Z-score residuals comparison for CDC-LMS and GRP methods for the 8694 WFA data points in CDC tables. Horizontal axis represents age of subjects in months. Residuals, calculated as standard z-score minus the calculated z-score for each method, is displayed in the vertical axis.

### Second stage comparison: Determination on simulated data

The second stage aimed to compare the calculation of z-scores in a simulated population of 3000 children (Fig 1). To this end, we compared the output of the CDC-LMS model and the GPR model for HFA values in a specific range of heights and ages (specifically below 60 months), in which the calculation of z-scores diverged for the two methods (Fig 4).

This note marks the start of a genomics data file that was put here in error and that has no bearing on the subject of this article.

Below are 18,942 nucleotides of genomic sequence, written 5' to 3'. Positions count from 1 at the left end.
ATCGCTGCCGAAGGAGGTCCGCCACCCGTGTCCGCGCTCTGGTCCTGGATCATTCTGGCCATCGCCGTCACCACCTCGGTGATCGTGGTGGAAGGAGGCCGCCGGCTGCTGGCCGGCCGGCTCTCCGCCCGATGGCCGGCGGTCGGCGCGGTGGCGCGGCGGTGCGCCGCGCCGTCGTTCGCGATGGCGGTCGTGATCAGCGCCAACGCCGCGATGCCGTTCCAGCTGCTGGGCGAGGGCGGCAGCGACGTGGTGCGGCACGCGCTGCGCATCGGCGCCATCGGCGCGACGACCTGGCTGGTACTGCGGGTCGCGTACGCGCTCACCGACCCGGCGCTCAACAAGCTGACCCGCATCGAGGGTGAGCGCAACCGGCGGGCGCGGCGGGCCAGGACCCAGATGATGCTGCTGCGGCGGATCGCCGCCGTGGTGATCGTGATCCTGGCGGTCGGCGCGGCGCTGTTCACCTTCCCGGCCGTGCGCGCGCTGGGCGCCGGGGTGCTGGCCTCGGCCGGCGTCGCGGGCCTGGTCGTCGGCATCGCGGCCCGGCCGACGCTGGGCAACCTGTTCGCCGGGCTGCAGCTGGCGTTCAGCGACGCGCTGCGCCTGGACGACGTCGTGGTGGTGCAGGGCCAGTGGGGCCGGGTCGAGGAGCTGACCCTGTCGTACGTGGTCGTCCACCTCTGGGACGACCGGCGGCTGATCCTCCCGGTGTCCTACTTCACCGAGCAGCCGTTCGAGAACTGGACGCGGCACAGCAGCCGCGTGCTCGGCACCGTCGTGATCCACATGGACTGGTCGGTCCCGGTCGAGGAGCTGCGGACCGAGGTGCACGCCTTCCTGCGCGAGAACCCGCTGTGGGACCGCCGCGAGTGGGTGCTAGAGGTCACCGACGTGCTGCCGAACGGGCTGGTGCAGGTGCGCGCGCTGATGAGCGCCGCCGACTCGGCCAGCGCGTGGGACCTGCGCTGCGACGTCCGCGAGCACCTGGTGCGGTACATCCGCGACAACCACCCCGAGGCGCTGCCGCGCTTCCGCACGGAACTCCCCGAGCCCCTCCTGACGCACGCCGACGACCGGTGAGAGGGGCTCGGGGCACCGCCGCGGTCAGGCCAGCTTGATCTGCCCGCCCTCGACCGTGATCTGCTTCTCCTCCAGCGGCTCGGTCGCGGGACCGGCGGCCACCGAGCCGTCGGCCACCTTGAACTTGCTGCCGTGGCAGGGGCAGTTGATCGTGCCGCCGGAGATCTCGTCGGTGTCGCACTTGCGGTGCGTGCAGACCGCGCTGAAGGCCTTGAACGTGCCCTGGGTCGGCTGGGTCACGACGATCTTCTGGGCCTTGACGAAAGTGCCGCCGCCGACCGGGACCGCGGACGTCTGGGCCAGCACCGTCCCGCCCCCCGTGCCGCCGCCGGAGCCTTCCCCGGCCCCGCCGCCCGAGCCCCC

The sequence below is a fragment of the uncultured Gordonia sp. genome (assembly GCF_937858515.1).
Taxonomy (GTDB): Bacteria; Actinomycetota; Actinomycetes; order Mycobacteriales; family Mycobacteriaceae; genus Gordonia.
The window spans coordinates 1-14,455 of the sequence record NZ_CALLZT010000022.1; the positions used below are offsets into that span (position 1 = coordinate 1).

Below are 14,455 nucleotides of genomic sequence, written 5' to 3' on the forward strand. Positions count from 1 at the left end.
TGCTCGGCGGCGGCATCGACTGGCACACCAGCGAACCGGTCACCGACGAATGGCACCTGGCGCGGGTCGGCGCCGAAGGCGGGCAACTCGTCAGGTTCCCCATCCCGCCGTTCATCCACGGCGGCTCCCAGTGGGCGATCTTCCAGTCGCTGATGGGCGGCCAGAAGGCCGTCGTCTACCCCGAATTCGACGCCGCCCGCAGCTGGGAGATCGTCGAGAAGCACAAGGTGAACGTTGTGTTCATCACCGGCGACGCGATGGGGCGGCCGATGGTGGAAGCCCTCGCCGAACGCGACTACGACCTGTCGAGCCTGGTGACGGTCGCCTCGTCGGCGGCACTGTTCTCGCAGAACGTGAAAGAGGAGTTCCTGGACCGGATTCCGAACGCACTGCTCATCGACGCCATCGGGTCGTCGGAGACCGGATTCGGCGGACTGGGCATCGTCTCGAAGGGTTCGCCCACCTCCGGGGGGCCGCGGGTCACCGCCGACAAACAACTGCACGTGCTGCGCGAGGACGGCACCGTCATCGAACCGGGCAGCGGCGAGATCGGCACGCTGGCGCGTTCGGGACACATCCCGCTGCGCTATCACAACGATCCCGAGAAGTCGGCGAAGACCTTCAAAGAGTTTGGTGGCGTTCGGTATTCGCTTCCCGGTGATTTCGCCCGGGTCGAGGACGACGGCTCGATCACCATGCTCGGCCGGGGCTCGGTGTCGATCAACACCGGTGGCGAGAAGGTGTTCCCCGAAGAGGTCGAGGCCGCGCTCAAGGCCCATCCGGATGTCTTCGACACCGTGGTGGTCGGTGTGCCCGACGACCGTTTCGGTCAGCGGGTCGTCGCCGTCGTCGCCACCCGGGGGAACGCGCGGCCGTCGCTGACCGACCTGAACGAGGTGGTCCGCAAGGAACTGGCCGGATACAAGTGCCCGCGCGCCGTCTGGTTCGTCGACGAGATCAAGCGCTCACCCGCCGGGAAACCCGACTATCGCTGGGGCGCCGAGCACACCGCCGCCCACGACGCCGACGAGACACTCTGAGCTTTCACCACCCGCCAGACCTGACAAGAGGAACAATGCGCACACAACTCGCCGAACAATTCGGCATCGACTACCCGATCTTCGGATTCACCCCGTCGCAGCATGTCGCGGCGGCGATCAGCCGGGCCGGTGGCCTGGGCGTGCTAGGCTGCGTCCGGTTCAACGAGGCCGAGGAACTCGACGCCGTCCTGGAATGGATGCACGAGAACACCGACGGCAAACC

Error between calculated values using the two models was calculated as the arithmetic distance (difference among the two values) divided by the CDC-LMS value. Fig 5 shows the scatter plot of the absolute error for all the measurements. Divergence in the imputation of z-score was heterogeneous, for instance CDC-LMS calculated a z-score under -5 whereas GPR calculated z-scores higher than -4 for the same simulated patients. Overall, 11.1% of the comparisons had more than 30% of Absolute Error, and the majority of them were located in the z-score interval [–1, 1]. Errors lower than 30% but higher than 10%, were found in 24.5% of the comparisons and were located in the [–2, 2] interval.

### Third stage comparison: Determination on sampled data